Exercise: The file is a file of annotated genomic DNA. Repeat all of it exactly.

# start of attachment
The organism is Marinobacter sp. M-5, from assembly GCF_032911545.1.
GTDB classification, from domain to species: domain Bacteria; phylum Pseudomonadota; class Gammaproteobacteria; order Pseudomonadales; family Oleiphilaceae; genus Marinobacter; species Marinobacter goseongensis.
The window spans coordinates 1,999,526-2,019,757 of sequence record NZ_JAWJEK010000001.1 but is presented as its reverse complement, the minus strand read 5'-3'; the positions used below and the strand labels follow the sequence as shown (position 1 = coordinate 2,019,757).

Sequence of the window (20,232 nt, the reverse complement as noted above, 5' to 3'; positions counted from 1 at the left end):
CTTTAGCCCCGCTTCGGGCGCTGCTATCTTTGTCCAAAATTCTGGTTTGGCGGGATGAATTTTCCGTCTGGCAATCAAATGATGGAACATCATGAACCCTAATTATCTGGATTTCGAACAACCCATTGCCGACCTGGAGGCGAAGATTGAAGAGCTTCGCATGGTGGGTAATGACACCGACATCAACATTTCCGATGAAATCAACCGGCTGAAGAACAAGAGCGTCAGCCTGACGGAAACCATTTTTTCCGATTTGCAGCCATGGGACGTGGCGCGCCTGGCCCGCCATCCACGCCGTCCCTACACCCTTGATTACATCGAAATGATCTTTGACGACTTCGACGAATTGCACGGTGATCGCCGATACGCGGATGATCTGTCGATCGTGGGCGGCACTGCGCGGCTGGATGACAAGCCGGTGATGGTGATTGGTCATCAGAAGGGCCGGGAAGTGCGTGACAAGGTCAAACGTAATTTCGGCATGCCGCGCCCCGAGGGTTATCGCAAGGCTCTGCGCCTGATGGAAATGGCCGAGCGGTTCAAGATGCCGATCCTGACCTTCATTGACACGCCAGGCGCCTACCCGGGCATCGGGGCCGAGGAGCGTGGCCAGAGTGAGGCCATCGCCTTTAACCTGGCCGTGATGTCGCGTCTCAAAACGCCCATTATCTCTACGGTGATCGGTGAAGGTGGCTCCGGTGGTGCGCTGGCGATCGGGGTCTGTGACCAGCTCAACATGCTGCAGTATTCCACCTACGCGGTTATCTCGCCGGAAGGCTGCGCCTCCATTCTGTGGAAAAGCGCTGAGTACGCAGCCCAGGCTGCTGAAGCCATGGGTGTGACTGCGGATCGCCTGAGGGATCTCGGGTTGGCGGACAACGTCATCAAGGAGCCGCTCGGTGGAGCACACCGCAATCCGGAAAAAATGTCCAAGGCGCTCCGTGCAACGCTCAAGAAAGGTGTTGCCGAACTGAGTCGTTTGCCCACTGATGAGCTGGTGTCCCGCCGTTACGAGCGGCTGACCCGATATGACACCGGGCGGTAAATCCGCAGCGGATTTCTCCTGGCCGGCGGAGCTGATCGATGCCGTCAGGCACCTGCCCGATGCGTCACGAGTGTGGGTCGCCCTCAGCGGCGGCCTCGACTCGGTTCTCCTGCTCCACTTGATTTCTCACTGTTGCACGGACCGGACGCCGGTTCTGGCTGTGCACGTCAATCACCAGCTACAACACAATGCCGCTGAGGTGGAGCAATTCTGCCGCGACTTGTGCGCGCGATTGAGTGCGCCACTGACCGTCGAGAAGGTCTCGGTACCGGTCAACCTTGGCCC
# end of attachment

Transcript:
The organism is Marinobacter sp. M-5, from assembly GCF_032911545.1.
GTDB classification, from domain to species: domain Bacteria; phylum Pseudomonadota; class Gammaproteobacteria; order Pseudomonadales; family Oleiphilaceae; genus Marinobacter; species Marinobacter goseongensis.
The window spans coordinates 1,999,526-2,019,757 of sequence record NZ_JAWJEK010000001.1 but is presented as its reverse complement, the minus strand read 5'-3'; the positions used below and the strand labels follow the sequence as shown (position 1 = coordinate 2,019,757).

Sequence of the window (20,232 nt, the reverse complement as noted above, 5' to 3'; positions counted from 1 at the left end):
CTTTAGCCCCGCTTCGGGCGCTGCTATCTTTGTCCAAAATTCTGGTTTGGCGGGATGAATTTTCCGTCTGGCAATCAAATGATGGAACATCATGAACCCTAATTATCTGGATTTCGAACAACCCATTGCCGACCTGGAGGCGAAGATTGAAGAGCTTCGCATGGTGGGTAATGACACCGACATCAACATTTCCGATGAAATCAACCGGCTGAAGAACAAGAGCGTCAGCCTGACGGAAACCATTTTTTCCGATTTGCAGCCATGGGACGTGGCGCGCCTGGCCCGCCATCCACGCCGTCCCTACACCCTTGATTACATCGAAATGATCTTTGACGACTTCGACGAATTGCACGGTGATCGCCGATACGCGGATGATCTGTCGATCGTGGGCGGCACTGCGCGGCTGGATGACAAGCCGGTGATGGTGATTGGTCATCAGAAGGGCCGGGAAGTGCGTGACAAGGTCAAACGTAATTTCGGCATGCCGCGCCCCGAGGGTTATCGCAAGGCTCTGCGCCTGATGGAAATGGCCGAGCGGTTCAAGATGCCGATCCTGACCTTCATTGACACGCCAGGCGCCTACCCGGGCATCGGGGCCGAGGAGCGTGGCCAGAGTGAGGCCATCGCCTTTAACCTGGCCGTGATGTCGCGTCTCAAAACGCCCATTATCTCTACGGTGATCGGTGAAGGTGGCTCCGGTGGTGCGCTGGCGATCGGGGTCTGTGACCAGCTCAACATGCTGCAGTATTCCACCTACGCGGTTATCTCGCCGGAAGGCTGCGCCTCCATTCTGTGGAAAAGCGCTGAGTACGCAGCCCAGGCTGCTGAAGCCATGGGTGTGACTGCGGATCGCCTGAGGGATCTCGGGTTGGCGGACAACGTCATCAAGGAGCCGCTCGGTGGAGCACACCGCAATCCGGAAAAAATGTCCAAGGCGCTCCGTGCAACGCTCAAGAAAGGTGTTGCCGAACTGAGTCGTTTGCCCACTGATGAGCTGGTGTCCCGCCGTTACGAGCGGCTGACCCGATATGACACCGGGCGGTAAATCCGCAGCGGATTTCTCCTGGCCGGCGGAGCTGATCGATGCCGTCAGGCACCTGCCCGATGCGTCACGAGTGTGGGTCGCCCTCAGCGGCGGCCTCGACTCGGTTCTCCTGCTCCACTTGATTTCTCACTGTTGCACGGACCGGACGCCGGTTCTGGCTGTGCACGTCAATCACCAGCTACAACACAATGCCGCTGAGGTGGAGCAATTCTGCCGCGACTTGTGCGCGCGATTGAGTGCGCCACTGACCGTCGAGAAGGTCTCGGTACCGGTCAACCTTGGCCC